PAT educators generally have four-year degrees in childhood education, child development, or related areas, and three to five years experience working with families and with children. That's especially important when working with teens, because in essence these educators are addressing the needs of two children--an adolescent and an infant.

"Teen parents are at a different place in their development than a parent at 25 or 26, so we also focus on living skills, planning a budget, planning a menu, shopping wisely, and making smart credit choices," says Sharon Wisdom, Even Start Director and a PAT parent educator with Hannibal Public Schools. "We also refer teens to other agencies if they're dealing with domestic violence issues or other challenges."

PAT educators understand that if parents see their children as a burden, it will add to their stress, which could lead to problems like abuse and neglect. So educators make it clear they're there for the parent, to remove as much stress as possible. For instance, some parents try to toilet train children too early, which leads to frustration; others may be upset that every other word their 2-year-old utters is "no," because they're not aware this is a typical behavior. Helping the parent understand these issues avoids a lot of unnecessary power struggles between parent and child.

At the same time, parent education classes also run the risk of drowning parents with too much information too soon.

"We want parents to they feel good about the amount of information they're getting, so it's not overwhelming," Stepleton says. "Everybody makes mistakes, and that's okay. If it's been two days since you read to your child, it doesn't mean you're a bad parent. The perfect parent doesn't exist. We're just trying to help make confident parents."

To help parents remain committed to the process, teen parents and their children gather each week for PACT time (Parents and Child Together), 90 minutes of activities, generally revolving around literacy--making a book, reading aloud, "parallel talk," storytelling, puzzles, or appropriate toys.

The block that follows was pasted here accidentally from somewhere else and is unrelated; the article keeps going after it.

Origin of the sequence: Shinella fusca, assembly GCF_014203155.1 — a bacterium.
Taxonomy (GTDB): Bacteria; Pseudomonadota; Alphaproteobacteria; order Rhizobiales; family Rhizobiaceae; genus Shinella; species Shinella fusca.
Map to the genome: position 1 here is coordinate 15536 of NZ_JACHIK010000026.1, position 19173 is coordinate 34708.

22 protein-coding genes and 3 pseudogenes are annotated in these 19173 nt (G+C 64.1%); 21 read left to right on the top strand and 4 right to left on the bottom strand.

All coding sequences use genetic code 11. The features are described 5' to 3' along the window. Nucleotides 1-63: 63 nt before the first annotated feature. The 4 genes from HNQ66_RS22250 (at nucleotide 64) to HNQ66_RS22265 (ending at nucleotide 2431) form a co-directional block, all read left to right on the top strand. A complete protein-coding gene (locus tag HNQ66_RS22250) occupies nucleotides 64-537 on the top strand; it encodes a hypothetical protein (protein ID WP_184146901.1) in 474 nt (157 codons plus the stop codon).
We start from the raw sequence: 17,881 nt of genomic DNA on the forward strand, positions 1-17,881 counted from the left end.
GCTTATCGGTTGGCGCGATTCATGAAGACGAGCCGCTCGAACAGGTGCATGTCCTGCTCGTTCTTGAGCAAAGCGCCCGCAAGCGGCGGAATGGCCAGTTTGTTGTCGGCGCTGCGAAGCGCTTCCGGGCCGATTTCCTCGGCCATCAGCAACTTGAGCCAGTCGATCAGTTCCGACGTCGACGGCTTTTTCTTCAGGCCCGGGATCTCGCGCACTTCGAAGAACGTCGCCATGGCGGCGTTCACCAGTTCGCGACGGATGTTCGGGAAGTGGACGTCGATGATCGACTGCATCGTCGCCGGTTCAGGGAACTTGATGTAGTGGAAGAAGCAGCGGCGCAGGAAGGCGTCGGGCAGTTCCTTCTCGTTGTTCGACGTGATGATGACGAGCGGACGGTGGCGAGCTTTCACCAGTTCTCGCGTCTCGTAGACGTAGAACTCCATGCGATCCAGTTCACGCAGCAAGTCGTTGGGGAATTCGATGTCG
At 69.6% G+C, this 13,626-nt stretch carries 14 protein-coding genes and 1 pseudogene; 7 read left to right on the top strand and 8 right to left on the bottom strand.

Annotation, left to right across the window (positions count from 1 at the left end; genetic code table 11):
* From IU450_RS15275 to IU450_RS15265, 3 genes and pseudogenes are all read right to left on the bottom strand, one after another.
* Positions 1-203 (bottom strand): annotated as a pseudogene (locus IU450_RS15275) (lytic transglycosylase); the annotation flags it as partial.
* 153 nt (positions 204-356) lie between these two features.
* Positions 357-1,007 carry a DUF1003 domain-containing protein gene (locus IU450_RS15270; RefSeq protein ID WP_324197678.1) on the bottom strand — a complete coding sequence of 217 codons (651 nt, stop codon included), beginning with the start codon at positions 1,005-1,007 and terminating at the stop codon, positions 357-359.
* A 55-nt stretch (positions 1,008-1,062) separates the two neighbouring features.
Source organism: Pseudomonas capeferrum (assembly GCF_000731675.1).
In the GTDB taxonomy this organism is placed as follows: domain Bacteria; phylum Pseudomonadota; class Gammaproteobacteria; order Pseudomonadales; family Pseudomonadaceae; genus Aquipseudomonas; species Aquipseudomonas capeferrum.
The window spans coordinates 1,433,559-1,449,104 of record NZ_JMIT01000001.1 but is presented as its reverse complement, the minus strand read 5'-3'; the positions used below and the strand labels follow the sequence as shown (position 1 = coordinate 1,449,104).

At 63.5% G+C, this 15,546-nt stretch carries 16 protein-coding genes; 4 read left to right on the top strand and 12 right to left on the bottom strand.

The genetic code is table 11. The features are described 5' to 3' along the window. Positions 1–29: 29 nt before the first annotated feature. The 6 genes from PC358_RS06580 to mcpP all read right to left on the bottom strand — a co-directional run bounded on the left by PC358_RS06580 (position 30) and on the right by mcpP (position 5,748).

As a result, many teens have graduated from high school or received their GEDs, and a few have gone on to college. The program has grown stronger since connecting with Even Start, a family literacy program that offers help with math, reading, writing, and social studies. One teen began the program at a second-grade reading level and was reading at sixth-grade level a year later.

Originally, some people in the community questioned the wisdom of working with teens, fearing they had already gone too far down the path to be "rescued," but PAT educators saw the chance to help two generations become more productive citizens while showing teen parents the value of education. "If a mother does not graduate from high school, there's a 50% greater chance her child won't graduate," Addison says. "So we empower the parent to see the value of education and be the best parent they can possibly be."

One 17-year-old mother enrolled in PAT and Even Start in the winter of 2001, wandered in and out of several support programs, but continued with PAT until she finally earned her GED at age 20. Now she has a job working with disabled adults and was registered to take three classes at the local community college this spring.

PAT is a well-researched program, and studies point toward its effectiveness. According to one study, "PAT children showed better school readiness at the start of kindergarten, higher reading and math readiness at the end of kindergarten, higher kinder-garten grades, and fewer remedial education placements in first grade." Another showed that, at age 3, PAT children performed significantly above the national norms on a measure of school-related achievement, despite the fact the sample was over-represented on all traditional characteristics of risk. The system is now in place in all 50 states and several other countries, with plans to expand to China later this year.
Not Just About Raising Children
Like PAT, Home Instruction for Parents of Preschool Youngsters (HIPPY) is designed to prepare young children for school while preparing parents for a lifetime.

Although the name conjures images of 1960s California, HIPPY didn't arrive on these shores until 1984, 15 years after taking root in Israel, then moving on to Turkey, Germany, and other countries on several continents. Like most parenting programs, HIPPY is free to those who participate. Because half of its programs are operated through local school systems, Title I is the primary funding source; other programs are funded by community-based organizations, often working with grants.